Wall Street has a name for the Baby Bells. They are "cockroaches." A meteor squelched a lot of the long-distance and broadband sectors, but Verizon Communications' (NYSE:VZ) impressive second-quarter numbers show that Bell behemoths can survive and, maybe, even thrive.

Verizon's local phone business, like that at SBC Communications (NYSE:SBC), BellSouth (NYSE:BLS), and Qwest (NYSE:Q), continues to shrink. In the second quarter, it suffered a 2.9% decline in sales to $9.6 billion. Assuming Verizon counted correctly, the total number of phone lines in its service dropped by about 4% to 54 million lines.

Sure, the foundation of its old business is buckling. But Verizon is offsetting those losses with an aggressive push into wireless, broadband Internet, and long-distance services. It's still too early to say for sure, but 6% top-line revenue growth could be evidence that Verizon is successfully making the move from stodgy old phone company to whizzy, modern communications company.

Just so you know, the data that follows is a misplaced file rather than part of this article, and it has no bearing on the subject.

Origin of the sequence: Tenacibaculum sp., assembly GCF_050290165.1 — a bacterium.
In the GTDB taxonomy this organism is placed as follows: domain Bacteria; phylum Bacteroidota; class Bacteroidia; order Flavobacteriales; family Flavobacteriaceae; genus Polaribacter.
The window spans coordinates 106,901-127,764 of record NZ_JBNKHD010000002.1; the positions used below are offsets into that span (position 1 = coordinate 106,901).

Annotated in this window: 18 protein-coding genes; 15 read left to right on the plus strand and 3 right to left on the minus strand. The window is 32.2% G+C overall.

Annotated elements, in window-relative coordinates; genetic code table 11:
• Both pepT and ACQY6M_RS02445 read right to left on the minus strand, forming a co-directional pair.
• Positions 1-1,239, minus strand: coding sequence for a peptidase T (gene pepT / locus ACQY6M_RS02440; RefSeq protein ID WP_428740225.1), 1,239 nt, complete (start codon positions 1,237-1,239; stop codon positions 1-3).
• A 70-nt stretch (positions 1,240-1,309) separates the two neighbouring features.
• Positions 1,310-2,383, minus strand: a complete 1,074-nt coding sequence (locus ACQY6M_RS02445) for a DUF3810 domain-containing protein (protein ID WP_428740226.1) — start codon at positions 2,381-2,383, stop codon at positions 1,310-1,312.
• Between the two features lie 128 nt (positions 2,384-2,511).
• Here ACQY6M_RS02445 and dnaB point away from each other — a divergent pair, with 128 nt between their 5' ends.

Verizon said it added 280,000 digital subscriber line (DSL) customers and posted 15% growth in long-distance revenue.

The big story, however, is wireless. Verizon Wireless, the company's joint venture with Vodafone (NYSE:VOD), accounted for $6.8 billion in sales, a 25% increase from the year-earlier period, and ended the quarter with a whopping 40.4 million subscribers. Even better, Verizon Wireless scored on telltale performance metrics. Churn -- the rate at which mobile customers defect -- dropped to 1.45%, the lowest level in the wireless industry. Average monthly revenue per user (ARPU) came to $50.80, up from $48 in its first quarter.

Price-cutting and competition from cable companies and wireless resellers don't appear to have damaged Verizon's bottom line. While earnings growth remained pretty much flat from last year, Verizon's operating margins jumped to 21% from 16% a year earlier. Healthy free cash flow gives Verizon plenty of room to maintain its 5.1% dividend yield.

AT&T (NYSE:T), Global Crossing (NASDAQ:GLBCE), Qwest, Level 3, and MCI struggle to survive. Verizon won't repeat the pattern.

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Fool contributor Ben McClure doesn't own shares of any companies mentioned in this article.